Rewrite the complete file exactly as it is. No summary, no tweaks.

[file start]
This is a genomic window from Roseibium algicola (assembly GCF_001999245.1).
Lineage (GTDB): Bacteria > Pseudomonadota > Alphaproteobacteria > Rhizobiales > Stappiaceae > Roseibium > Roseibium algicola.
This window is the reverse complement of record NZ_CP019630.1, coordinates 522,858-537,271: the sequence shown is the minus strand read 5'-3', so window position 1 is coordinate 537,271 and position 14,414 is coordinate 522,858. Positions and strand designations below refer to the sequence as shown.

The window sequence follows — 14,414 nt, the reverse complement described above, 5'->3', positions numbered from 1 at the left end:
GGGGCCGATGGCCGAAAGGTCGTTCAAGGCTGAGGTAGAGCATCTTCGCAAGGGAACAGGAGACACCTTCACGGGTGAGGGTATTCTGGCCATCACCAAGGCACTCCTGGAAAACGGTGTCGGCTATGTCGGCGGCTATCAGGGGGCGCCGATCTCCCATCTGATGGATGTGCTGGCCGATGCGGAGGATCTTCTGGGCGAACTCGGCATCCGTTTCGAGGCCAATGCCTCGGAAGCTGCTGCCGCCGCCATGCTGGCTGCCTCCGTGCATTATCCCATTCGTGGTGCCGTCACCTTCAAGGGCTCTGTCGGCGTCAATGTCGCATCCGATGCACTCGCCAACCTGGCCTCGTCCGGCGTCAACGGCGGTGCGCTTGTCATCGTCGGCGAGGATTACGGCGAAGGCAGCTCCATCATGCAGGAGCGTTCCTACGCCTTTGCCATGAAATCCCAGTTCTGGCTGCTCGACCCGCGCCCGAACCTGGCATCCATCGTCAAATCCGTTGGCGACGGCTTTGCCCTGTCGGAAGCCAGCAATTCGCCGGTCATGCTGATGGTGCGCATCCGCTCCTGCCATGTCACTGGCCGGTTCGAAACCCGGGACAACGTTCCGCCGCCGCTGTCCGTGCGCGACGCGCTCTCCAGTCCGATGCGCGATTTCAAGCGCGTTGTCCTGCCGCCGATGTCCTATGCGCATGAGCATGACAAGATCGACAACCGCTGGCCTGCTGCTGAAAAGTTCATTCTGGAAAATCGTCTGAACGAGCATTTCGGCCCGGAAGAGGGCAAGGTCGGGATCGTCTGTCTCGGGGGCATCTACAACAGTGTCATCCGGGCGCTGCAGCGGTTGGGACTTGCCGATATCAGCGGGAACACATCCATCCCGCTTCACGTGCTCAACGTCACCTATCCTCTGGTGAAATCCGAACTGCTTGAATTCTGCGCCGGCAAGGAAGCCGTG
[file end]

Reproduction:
This is a genomic window from Roseibium algicola (assembly GCF_001999245.1).
Lineage (GTDB): Bacteria > Pseudomonadota > Alphaproteobacteria > Rhizobiales > Stappiaceae > Roseibium > Roseibium algicola.
This window is the reverse complement of record NZ_CP019630.1, coordinates 522,858-537,271: the sequence shown is the minus strand read 5'-3', so window position 1 is coordinate 537,271 and position 14,414 is coordinate 522,858. Positions and strand designations below refer to the sequence as shown.

The window sequence follows — 14,414 nt, the reverse complement described above, 5'->3', positions numbered from 1 at the left end:
GGGGCCGATGGCCGAAAGGTCGTTCAAGGCTGAGGTAGAGCATCTTCGCAAGGGAACAGGAGACACCTTCACGGGTGAGGGTATTCTGGCCATCACCAAGGCACTCCTGGAAAACGGTGTCGGCTATGTCGGCGGCTATCAGGGGGCGCCGATCTCCCATCTGATGGATGTGCTGGCCGATGCGGAGGATCTTCTGGGCGAACTCGGCATCCGTTTCGAGGCCAATGCCTCGGAAGCTGCTGCCGCCGCCATGCTGGCTGCCTCCGTGCATTATCCCATTCGTGGTGCCGTCACCTTCAAGGGCTCTGTCGGCGTCAATGTCGCATCCGATGCACTCGCCAACCTGGCCTCGTCCGGCGTCAACGGCGGTGCGCTTGTCATCGTCGGCGAGGATTACGGCGAAGGCAGCTCCATCATGCAGGAGCGTTCCTACGCCTTTGCCATGAAATCCCAGTTCTGGCTGCTCGACCCGCGCCCGAACCTGGCATCCATCGTCAAATCCGTTGGCGACGGCTTTGCCCTGTCGGAAGCCAGCAATTCGCCGGTCATGCTGATGGTGCGCATCCGCTCCTGCCATGTCACTGGCCGGTTCGAAACCCGGGACAACGTTCCGCCGCCGCTGTCCGTGCGCGACGCGCTCTCCAGTCCGATGCGCGATTTCAAGCGCGTTGTCCTGCCGCCGATGTCCTATGCGCATGAGCATGACAAGATCGACAACCGCTGGCCTGCTGCTGAAAAGTTCATTCTGGAAAATCGTCTGAACGAGCATTTCGGCCCGGAAGAGGGCAAGGTCGGGATCGTCTGTCTCGGGGGCATCTACAACAGTGTCATCCGGGCGCTGCAGCGGTTGGGACTTGCCGATATCAGCGGGAACACATCCATCCCGCTTCACGTGCTCAACGTCACCTATCCTCTGGTGAAATCCGAACTGCTTGAATTCTGCGCCGGCAAGGAAGCCGTG